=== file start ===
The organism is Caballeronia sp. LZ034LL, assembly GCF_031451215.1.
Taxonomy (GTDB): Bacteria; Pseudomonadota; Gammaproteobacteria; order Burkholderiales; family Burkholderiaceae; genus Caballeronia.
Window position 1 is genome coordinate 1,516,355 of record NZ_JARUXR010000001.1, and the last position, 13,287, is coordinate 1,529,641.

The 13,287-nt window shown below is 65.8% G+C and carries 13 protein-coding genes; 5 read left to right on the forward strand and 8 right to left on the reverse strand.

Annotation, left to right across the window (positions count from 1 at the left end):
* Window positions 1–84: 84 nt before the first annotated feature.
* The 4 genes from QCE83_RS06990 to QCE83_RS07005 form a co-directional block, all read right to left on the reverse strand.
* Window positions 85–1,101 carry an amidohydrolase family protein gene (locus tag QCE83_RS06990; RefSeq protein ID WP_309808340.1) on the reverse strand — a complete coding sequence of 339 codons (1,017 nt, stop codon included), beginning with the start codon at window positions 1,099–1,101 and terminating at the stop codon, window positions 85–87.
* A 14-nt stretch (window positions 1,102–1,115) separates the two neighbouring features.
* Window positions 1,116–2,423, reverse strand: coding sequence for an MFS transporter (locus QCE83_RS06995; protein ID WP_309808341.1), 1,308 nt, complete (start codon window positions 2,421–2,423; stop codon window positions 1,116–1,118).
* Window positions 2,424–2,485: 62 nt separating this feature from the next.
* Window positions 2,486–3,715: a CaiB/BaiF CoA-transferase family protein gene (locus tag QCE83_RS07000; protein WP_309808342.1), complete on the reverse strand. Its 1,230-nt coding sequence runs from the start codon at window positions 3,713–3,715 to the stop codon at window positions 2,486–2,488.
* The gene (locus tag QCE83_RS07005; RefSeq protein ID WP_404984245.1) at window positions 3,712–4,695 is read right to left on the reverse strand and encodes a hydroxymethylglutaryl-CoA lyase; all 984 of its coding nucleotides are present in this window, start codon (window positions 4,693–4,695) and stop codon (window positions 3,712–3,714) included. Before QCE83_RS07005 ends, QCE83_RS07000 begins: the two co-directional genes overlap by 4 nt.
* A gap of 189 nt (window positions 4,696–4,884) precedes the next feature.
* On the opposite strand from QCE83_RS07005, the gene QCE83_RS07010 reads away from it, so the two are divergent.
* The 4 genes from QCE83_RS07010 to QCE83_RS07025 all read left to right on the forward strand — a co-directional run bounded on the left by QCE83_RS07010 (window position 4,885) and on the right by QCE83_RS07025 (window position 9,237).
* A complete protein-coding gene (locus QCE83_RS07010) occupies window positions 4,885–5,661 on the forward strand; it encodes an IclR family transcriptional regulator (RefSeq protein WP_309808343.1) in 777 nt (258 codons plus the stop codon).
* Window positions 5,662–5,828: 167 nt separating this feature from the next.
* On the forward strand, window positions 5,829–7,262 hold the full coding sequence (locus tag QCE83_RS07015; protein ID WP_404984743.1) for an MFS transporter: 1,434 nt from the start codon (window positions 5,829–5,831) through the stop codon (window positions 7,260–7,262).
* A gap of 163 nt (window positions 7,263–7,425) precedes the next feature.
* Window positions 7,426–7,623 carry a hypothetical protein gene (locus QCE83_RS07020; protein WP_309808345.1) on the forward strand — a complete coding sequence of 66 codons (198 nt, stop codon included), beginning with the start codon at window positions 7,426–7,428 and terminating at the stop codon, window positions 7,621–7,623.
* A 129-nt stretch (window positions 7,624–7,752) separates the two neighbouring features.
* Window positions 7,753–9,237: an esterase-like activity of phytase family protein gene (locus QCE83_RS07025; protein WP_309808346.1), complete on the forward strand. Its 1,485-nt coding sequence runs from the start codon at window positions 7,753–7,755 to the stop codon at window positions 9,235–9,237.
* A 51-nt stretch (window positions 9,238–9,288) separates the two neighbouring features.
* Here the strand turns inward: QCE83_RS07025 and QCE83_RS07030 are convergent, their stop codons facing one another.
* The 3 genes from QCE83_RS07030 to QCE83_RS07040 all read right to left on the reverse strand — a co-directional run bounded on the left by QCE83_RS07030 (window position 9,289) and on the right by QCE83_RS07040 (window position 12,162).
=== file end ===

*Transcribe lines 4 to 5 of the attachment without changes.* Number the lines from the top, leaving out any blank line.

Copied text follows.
The 13,287-nt window shown below is 65.8% G+C and carries 13 protein-coding genes; 5 read left to right on the forward strand and 8 right to left on the reverse strand.

Annotation, left to right across the window (positions count from 1 at the left end):